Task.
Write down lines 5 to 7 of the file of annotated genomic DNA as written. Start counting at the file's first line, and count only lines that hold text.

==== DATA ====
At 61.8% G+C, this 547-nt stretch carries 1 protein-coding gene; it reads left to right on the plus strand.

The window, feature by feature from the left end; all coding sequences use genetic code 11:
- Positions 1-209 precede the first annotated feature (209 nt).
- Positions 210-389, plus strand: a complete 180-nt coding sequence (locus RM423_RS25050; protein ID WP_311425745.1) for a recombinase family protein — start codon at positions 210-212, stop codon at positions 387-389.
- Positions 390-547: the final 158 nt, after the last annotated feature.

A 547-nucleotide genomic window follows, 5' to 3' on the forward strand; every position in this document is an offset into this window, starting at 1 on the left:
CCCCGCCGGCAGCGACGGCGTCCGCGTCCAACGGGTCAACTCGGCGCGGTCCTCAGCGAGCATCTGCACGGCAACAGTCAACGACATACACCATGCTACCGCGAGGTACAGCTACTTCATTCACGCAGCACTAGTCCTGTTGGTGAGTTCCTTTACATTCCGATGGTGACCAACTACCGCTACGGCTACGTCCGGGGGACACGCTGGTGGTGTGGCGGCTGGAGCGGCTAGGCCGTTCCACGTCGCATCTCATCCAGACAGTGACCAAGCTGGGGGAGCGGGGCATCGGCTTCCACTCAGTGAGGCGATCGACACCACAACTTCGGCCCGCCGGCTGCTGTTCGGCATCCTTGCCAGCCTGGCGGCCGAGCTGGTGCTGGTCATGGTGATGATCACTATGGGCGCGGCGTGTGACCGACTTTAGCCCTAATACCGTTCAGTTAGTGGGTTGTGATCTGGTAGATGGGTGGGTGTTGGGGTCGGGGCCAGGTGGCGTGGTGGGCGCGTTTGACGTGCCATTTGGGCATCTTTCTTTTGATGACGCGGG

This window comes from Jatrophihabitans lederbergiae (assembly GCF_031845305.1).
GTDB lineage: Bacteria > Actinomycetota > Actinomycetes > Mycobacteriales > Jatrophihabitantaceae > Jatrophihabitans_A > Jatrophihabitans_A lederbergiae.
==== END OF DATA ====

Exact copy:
- Positions 390-547: the final 158 nt, after the last annotated feature.

A 547-nucleotide genomic window follows, 5' to 3' on the forward strand; every position in this document is an offset into this window, starting at 1 on the left:
CCCCGCCGGCAGCGACGGCGTCCGCGTCCAACGGGTCAACTCGGCGCGGTCCTCAGCGAGCATCTGCACGGCAACAGTCAACGACATACACCATGCTACCGCGAGGTACAGCTACTTCATTCACGCAGCACTAGTCCTGTTGGTGAGTTCCTTTACATTCCGATGGTGACCAACTACCGCTACGGCTACGTCCGGGGGACACGCTGGTGGTGTGGCGGCTGGAGCGGCTAGGCCGTTCCACGTCGCATCTCATCCAGACAGTGACCAAGCTGGGGGAGCGGGGCATCGGCTTCCACTCAGTGAGGCGATCGACACCACAACTTCGGCCCGCCGGCTGCTGTTCGGCATCCTTGCCAGCCTGGCGGCCGAGCTGGTGCTGGTCATGGTGATGATCACTATGGGCGCGGCGTGTGACCGACTTTAGCCCTAATACCGTTCAGTTAGTGGGTTGTGATCTGGTAGATGGGTGGGTGTTGGGGTCGGGGCCAGGTGGCGTGGTGGGCGCGTTTGACGTGCCATTTGGGCATCTTTCTTTTGATGACGCGGG